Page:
The news that Brian Jacques has died deserves more of a pause for thought than the inevitable ‘mice and swords’ obituaries will likely inspire.

Jacques body of work did, indeed, make much reference to mice, badgers, hares and various other rodents fighting one another – usually in the kingdom of Mossflower or within the grounds of Redwall Abbey.

This is all very easy to sneer at – indeed, looking through Redwall recently led to a snort of laughter at reading of how an attack on Redwall left ‘three mice dead and a mole stunned’ – but we don’t tend to sneer at Star Wars, Lord of the Rings or Harry Potter, which are every bit as ridiculous, if not more.

Because while Jacques’ books are written directly for children, their backgrounds lie in believable interpersonal relationships: how people react in different situations; what drives people to cruelty, tyranny, decency or bravery; how working together can defeat even the most fearsome of enemies.

These are not socialist parables dressed up as fantasy, but there’s the steady and admirable message that friendship, honour, resolve, skill and teamwork are worth striving for.

For adults – for I re-read several Redwall novels recently – there are more rewarding tropes. It’s hard not to imagine dogmatic, argumentative trades unionists when reading of the various shrew tribes on Redwall, sporting various names like the Guerilla Union of Shrews in Mossflower. It’s a satire, but it’s – necessarily – rather gentle.

Moreover it’s easy to recognise Gonff, a smart-arsed but genial mouse trickster, as being based on a large proportion all of the scousers you’ll ever meet. Jacques said the character was on himself as youngster, running the Liverpool docks up in the North End.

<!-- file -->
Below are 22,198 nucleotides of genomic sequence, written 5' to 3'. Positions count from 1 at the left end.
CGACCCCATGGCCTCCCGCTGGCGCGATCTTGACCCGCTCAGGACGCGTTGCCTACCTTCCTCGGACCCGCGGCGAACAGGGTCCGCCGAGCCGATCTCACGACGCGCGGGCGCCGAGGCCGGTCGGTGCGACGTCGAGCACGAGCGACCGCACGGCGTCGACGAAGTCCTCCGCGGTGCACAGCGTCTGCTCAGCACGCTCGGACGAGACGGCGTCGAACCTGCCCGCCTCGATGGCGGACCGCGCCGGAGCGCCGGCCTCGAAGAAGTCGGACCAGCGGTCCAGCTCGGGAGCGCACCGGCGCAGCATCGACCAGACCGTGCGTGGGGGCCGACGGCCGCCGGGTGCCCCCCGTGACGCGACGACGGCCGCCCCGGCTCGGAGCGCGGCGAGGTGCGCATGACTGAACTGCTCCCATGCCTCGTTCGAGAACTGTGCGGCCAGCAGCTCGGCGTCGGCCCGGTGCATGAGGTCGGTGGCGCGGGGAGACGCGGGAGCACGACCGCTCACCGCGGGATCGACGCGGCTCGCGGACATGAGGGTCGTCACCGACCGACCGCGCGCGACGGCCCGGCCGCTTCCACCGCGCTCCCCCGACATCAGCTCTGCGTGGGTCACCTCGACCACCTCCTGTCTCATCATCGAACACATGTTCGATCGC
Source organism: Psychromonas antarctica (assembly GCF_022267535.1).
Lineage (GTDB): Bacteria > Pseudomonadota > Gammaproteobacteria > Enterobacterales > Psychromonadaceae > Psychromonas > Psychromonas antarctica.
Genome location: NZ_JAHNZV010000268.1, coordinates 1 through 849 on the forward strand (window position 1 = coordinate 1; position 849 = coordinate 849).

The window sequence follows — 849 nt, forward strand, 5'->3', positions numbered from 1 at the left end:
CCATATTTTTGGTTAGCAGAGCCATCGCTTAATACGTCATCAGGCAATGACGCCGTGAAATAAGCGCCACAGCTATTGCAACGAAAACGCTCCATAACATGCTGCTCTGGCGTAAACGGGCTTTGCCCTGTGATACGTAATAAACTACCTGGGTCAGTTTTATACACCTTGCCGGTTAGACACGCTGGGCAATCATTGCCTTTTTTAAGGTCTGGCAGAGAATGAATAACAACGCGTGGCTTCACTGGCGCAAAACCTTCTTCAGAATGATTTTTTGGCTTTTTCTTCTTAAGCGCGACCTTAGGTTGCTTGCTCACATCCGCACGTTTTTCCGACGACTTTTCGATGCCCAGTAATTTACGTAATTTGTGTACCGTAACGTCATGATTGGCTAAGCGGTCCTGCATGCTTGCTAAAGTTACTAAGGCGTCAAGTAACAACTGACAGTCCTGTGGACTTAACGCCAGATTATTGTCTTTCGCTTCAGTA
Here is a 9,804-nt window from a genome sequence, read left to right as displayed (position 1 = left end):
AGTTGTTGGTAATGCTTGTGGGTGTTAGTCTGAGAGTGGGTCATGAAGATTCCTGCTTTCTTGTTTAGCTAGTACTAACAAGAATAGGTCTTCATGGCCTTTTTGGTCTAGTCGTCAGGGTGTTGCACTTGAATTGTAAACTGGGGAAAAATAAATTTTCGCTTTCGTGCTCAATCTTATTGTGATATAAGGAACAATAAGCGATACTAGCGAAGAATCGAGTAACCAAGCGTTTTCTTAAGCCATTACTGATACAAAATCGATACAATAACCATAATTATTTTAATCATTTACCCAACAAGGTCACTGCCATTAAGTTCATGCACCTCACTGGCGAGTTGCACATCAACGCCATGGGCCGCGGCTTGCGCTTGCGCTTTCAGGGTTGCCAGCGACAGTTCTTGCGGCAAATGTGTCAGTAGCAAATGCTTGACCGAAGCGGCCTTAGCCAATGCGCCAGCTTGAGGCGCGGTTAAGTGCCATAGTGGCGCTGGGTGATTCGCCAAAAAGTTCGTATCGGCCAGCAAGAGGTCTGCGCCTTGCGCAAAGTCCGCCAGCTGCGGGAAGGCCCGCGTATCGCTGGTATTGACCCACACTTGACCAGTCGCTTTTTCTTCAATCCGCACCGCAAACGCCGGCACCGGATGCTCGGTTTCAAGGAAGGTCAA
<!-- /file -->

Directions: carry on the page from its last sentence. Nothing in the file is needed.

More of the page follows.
Jacques himself had spent many years as merchant sailor but worked a number of jobs in and around Liverpool, including driving a truck, at which point he started writing plays for the Everyman, and then stories for the children at the Royal Wavertree School for the Blind in Liverpool.

Alan Durband passed some of Jacques’ stories onto a publisher and the rest is history. From 1986 onwards, Jacques thundered through books at a rate of at least one a year and branching out into other series, without straying too far from the lengthy Redwall novels.

I think Brian Jacques – and other writers like him – show us the value of telling stories to children. Jacques himself spoke fondly of the teachers and family who introduced him to books and telling yarns. There’s an undeniable value there that I recognise too.

Without my teachers and family who patiently read to me; without people like Terrance Dicks, Kenneth Grahame and Jacques to write intelligent childrens’ stories; without the encouragement of others to simply read a book for pleasure, I would never be where I am now.

How many more could say the same thing. And how many more will recognise a special kind of Northern British life – Liverpool life – in Brian Jacques’ books? A friend of mine recently met Jacques and – knowing I loved his books – kindly fetched back an autographed bookmark for me.

I’d planned to meet him myself, to drop him a line, to arrange that SevenStreets interview that I’d planned from the start. But I never got around to it.

It’s sad, but we’ll always have Brian Jacques’ books – millions of copies in dozens of countries and languages and speaking of things without borders like friendship, hardship and fellowship.

Univerals that we can all relate to – mouse or no.

  • http://twitter.com/radiovicky radiovicky

    Excellent work Robin. A wonderful tribute and lovely writing X

  • http://www.tinnedgoods.com Joe

    I had all of Jacques’ books from childhood, and one day my Gran borrowed them and loved them. It was nice that something could bridge the generational gap in my family, and it’s a shame to hear the author of these tales has passed away. This is a lovely story – it’s nice to think others have the same affection for Jacques.